I decided that it was about time I catalog (all) my books into some kind of organized system. First of all, it would help me keep track of my borrowed friends. Second, it would keep me from picking up a copy of a work which I already I have.
Yes, I love to read. Unfortunately, the older I get, the more my time for reading decreases; but that has not killed my excitement of wandering through the pages of a good piece of literature. I was just looking at some of my childhood pictures and saw that I am usually reading or holding a book in a lot of those captured memories. My parents installed a love of reading within me from the start of my life. My school curriculum also taught me to appreciate and love literature. Perhaps that is why my bookshelf has grown to such a massive extent. Although my family thinks it is crazy for a twenty-four year old to have so many books, I actually spent very little money on my collection. Most of them were gifts. Some of the older books came from my Grandmother’s auction, and a lot of the rest were books I had to purchase for classes at SMBI or Faith Builders. Although many alumni return their books at the end for money back, I fall deeply in love with my copies and keep them no matter the cost. Of course, the books also can not be marked if they are to be returned; and I void that option because I study best when I can underline and highlight important thoughts and points in my study material. The remainder of my collection of books were lying in bins or on shelves, alone and unwanted. They called my name as I walked by, and went home with me in exchange for a quarter.
I was recommended to use LibraryThing, which has been working quite well. My only regret is that they do not have an app yet, but I can still reach my books on my phone through their mobile site when I’m double-checking my purchases at the local bookstore.
By pulling out my books to list them on my web bookshelf, I relived many happy memories and rediscovered my favorite books. Although this is not all of my favorites, I decided to share a special few!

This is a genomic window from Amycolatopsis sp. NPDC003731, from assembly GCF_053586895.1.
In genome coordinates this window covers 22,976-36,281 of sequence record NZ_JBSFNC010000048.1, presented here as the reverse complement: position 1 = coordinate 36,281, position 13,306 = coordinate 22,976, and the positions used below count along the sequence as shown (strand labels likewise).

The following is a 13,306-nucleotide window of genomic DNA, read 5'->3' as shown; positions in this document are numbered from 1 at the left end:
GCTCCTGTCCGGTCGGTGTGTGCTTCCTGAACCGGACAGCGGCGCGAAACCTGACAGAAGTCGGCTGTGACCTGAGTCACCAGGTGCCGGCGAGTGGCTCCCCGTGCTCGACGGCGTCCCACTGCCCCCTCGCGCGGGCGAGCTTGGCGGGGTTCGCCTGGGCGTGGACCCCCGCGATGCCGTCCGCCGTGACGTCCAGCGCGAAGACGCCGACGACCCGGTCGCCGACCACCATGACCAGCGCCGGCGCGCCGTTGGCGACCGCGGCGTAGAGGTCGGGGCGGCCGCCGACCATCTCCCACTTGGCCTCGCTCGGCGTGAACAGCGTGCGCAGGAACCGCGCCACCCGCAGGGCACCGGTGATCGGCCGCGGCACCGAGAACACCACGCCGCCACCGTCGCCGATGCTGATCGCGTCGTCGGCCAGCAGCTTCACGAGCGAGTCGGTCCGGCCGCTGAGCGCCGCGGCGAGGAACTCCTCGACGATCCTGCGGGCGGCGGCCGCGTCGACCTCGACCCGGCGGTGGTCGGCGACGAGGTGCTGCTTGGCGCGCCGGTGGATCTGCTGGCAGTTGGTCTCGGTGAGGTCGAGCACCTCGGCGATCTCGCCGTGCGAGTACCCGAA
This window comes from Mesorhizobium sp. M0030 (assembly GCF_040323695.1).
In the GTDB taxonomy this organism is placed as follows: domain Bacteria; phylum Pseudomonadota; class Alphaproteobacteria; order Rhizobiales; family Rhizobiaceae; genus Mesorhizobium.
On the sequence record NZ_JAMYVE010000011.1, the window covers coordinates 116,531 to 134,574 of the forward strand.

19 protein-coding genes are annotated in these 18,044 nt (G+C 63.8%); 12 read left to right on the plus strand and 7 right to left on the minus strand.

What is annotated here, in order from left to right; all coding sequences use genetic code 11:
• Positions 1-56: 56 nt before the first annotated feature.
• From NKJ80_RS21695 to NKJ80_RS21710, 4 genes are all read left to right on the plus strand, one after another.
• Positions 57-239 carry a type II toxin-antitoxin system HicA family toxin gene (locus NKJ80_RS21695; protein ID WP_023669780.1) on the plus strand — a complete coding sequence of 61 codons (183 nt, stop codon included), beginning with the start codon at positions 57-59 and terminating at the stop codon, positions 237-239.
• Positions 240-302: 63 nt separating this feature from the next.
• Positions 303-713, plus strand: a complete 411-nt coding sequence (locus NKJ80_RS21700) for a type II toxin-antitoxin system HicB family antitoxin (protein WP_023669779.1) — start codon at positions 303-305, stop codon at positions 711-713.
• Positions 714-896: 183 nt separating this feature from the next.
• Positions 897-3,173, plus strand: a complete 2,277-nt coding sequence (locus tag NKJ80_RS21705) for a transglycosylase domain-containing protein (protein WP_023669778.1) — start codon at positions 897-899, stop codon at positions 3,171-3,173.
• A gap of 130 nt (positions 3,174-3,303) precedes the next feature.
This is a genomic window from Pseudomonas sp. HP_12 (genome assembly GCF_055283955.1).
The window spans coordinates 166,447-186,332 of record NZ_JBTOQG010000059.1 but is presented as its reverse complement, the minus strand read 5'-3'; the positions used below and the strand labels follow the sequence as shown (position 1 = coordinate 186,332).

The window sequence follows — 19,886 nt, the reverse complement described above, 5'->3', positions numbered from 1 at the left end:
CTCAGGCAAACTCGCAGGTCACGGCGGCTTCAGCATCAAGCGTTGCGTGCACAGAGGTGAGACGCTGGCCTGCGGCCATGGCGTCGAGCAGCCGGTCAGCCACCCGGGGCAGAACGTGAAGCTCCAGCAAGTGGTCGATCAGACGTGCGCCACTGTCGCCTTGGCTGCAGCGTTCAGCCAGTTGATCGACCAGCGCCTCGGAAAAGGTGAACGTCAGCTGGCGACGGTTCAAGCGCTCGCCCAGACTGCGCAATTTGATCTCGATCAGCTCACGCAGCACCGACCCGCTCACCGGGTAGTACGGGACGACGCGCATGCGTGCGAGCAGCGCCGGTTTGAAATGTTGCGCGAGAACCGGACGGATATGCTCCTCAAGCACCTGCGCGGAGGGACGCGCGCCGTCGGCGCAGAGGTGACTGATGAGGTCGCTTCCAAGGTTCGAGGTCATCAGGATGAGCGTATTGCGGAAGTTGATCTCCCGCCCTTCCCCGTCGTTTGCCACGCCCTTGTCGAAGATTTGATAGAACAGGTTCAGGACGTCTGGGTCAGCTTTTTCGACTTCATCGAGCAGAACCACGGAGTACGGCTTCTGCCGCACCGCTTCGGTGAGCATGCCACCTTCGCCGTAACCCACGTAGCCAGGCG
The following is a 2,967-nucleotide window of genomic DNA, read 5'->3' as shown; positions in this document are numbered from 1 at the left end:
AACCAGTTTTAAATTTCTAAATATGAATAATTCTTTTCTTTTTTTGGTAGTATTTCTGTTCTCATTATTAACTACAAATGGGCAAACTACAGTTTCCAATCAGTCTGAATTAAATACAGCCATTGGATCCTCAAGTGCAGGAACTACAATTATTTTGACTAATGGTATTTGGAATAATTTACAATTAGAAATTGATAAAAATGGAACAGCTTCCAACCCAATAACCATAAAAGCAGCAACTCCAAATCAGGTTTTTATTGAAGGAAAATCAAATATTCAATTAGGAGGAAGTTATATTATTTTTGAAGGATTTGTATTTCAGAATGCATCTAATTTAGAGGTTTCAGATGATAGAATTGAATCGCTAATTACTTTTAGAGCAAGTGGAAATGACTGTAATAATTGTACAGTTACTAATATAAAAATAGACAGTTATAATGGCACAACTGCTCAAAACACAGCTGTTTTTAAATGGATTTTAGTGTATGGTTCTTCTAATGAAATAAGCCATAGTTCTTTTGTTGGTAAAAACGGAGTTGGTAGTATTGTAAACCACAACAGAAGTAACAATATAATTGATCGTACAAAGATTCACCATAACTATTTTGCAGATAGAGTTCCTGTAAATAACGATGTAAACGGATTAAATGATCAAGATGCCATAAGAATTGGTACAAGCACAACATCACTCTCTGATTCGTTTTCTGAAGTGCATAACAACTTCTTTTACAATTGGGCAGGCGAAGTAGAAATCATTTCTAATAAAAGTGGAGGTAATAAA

The Alice in Bibleland Series were my favorites when I was a toddler. My father used to read them over and over again to me every night. It got to the point that he would become bored of reading them; so he would switch up the words. I had them memorized and would quickly correct him. We had a lot of great father-daughter times with these books.
Yes, the Pound Puppies in Little Golden Book format. What gets better than that?! I loved the Pound Puppies, probably because our family always had a dog when I was growing up.
Who hasn’t fallen in love with a boy and his bear in the classic Winnie-the-Pooh stories? Not only did I enjoy the books, but I also listened to the Winnie-the-Pooh tapes (that dates me, doesn’t it?!) over and over again.
Mom used to read the books in this series (Dover Children’s Classics) to us every night as we waited for Dad to get home from trucking. We would always beg her to read “just one more chapter!”.
The lively, lovable creatures in the Serendipity series came to life in my imagination and called me into their forest of adventure.
Sherlock Holmes and Father Brown still are two of my favorite detectives. G.K. Chesterton and Arthur Conan Doyle make their characters come to life within their pages of mystery, suspense, and treachery.
I could never get enough of these in my tween years. The Charleston series by Focus on the Family deals with the issue of slavery from young teenagers’ perspectives.
Mom had this book around even before I could start reading. I used to gaze at the cover and wonder what the story was about. I was only to eager to learn how to read! Once I could read, Mandie and her friends were constant companions of mine. If one could not find me, I was probably hidden away in a corner somewhere with a Mandie book.
I have quite a few of the Trailblazer books because they retold missionary biographies in a fun way for kids. I read these the way that some children devour candy.
This was a series (Freedom Seekers) that I could not put down. The mix between the underground railroad and life on a steamboat was all too adventurous to not read in one sitting. I would try to sneak in reading any time I could. I often had my books grounded because they had replaced my chores and homework.Another underground series (Young Underground), but this time during WWII. During my tweens, I was captivated by these stories.
One can’t forget good ole’ Laura Ingalls Wilder! My parents gave me the complete set at a very early age so that I could journey with the Ingalls. *Side note- Isn’t it pretty special that I share a birthday with Laura Ingalls Wilder and Charles Dickens?*
Amelia Bedelia could always delight me. I never tired of reading these; they brought an instant smile to my face.
Hands down, I loved the Grandma’s Attic books! I forget how many times I actually read these. Thanks, Mom, for introducing me to them.